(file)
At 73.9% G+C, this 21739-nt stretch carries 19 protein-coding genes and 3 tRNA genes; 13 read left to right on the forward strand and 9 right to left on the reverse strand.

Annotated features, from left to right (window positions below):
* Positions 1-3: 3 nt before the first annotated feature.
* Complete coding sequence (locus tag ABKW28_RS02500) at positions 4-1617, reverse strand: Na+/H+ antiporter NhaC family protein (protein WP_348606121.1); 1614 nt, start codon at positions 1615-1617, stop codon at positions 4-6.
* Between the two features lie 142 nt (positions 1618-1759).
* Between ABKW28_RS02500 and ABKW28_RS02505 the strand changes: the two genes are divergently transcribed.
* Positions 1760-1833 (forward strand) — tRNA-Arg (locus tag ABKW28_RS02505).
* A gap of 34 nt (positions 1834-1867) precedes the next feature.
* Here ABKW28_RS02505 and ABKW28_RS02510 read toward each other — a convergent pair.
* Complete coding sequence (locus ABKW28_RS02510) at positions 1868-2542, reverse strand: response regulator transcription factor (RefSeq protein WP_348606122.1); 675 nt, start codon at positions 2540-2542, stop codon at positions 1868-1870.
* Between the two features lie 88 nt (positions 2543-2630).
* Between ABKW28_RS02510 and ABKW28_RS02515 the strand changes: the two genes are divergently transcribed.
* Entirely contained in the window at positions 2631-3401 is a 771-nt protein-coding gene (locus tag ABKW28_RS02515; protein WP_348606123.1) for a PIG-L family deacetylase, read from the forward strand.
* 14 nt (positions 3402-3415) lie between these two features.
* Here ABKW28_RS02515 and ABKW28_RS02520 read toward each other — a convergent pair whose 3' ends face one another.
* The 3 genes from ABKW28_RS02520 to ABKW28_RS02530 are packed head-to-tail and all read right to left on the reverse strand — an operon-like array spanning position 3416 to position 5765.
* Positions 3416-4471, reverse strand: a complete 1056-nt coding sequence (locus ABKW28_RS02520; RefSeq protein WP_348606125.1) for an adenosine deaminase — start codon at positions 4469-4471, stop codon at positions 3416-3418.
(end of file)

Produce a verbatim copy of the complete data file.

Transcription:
At 73.9% G+C, this 21739-nt stretch carries 19 protein-coding genes and 3 tRNA genes; 13 read left to right on the forward strand and 9 right to left on the reverse strand.

Annotated features, from left to right (window positions below):
* Positions 1-3: 3 nt before the first annotated feature.
* Complete coding sequence (locus tag ABKW28_RS02500) at positions 4-1617, reverse strand: Na+/H+ antiporter NhaC family protein (protein WP_348606121.1); 1614 nt, start codon at positions 1615-1617, stop codon at positions 4-6.
* Between the two features lie 142 nt (positions 1618-1759).
* Between ABKW28_RS02500 and ABKW28_RS02505 the strand changes: the two genes are divergently transcribed.
* Positions 1760-1833 (forward strand) — tRNA-Arg (locus tag ABKW28_RS02505).
* A gap of 34 nt (positions 1834-1867) precedes the next feature.
* Here ABKW28_RS02505 and ABKW28_RS02510 read toward each other — a convergent pair.
* Complete coding sequence (locus ABKW28_RS02510) at positions 1868-2542, reverse strand: response regulator transcription factor (RefSeq protein WP_348606122.1); 675 nt, start codon at positions 2540-2542, stop codon at positions 1868-1870.
* Between the two features lie 88 nt (positions 2543-2630).
* Between ABKW28_RS02510 and ABKW28_RS02515 the strand changes: the two genes are divergently transcribed.
* Entirely contained in the window at positions 2631-3401 is a 771-nt protein-coding gene (locus tag ABKW28_RS02515; protein WP_348606123.1) for a PIG-L family deacetylase, read from the forward strand.
* 14 nt (positions 3402-3415) lie between these two features.
* Here ABKW28_RS02515 and ABKW28_RS02520 read toward each other — a convergent pair whose 3' ends face one another.
* The 3 genes from ABKW28_RS02520 to ABKW28_RS02530 are packed head-to-tail and all read right to left on the reverse strand — an operon-like array spanning position 3416 to position 5765.
* Positions 3416-4471, reverse strand: a complete 1056-nt coding sequence (locus ABKW28_RS02520; RefSeq protein WP_348606125.1) for an adenosine deaminase — start codon at positions 4469-4471, stop codon at positions 3416-3418.